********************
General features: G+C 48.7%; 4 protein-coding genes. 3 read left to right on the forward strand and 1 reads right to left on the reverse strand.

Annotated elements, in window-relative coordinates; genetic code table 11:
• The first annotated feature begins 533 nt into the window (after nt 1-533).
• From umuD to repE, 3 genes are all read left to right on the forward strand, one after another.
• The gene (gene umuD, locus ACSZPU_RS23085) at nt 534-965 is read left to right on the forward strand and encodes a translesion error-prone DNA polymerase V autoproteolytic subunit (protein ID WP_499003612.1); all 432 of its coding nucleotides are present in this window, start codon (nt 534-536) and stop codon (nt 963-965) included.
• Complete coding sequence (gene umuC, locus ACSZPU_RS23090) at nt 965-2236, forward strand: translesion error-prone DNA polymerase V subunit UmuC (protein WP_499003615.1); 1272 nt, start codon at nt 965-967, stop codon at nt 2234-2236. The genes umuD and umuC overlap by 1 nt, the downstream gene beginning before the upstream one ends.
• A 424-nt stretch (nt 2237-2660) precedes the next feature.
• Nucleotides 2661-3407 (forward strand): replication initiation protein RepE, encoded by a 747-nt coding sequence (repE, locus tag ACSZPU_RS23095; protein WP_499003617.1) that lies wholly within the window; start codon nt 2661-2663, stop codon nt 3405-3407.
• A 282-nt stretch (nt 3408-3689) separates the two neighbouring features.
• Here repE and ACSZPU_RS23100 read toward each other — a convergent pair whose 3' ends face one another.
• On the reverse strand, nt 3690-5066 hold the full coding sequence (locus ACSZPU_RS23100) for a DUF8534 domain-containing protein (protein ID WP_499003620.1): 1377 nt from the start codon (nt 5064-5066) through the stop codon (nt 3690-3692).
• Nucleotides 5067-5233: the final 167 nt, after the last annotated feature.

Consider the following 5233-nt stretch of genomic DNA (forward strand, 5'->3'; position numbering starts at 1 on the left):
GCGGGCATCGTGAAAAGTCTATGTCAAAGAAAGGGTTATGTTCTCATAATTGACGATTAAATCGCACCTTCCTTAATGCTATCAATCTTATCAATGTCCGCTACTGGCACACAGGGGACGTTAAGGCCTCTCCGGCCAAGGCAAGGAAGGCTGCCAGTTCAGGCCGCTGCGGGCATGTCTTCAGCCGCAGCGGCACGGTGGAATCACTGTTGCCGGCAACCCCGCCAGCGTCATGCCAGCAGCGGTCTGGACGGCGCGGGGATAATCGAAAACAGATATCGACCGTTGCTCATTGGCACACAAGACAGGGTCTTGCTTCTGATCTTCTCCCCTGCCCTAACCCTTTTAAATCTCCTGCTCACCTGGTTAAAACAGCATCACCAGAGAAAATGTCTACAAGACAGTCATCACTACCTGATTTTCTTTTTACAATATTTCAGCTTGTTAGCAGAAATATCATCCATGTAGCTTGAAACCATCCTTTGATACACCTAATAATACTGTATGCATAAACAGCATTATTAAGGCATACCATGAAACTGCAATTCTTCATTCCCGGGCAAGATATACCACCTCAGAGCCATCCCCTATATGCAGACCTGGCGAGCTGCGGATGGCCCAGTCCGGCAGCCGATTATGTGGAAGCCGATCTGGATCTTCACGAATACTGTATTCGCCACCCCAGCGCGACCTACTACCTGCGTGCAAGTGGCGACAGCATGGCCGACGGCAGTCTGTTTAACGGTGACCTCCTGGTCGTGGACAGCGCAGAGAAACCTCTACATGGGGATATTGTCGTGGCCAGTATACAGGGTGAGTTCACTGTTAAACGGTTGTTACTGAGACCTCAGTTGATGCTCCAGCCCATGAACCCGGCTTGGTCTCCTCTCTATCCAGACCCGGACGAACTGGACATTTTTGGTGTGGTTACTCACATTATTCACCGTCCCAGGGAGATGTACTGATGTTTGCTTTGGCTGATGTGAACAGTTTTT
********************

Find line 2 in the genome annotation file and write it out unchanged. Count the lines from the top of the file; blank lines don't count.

Annotated elements, in window-relative coordinates; genetic code table 11: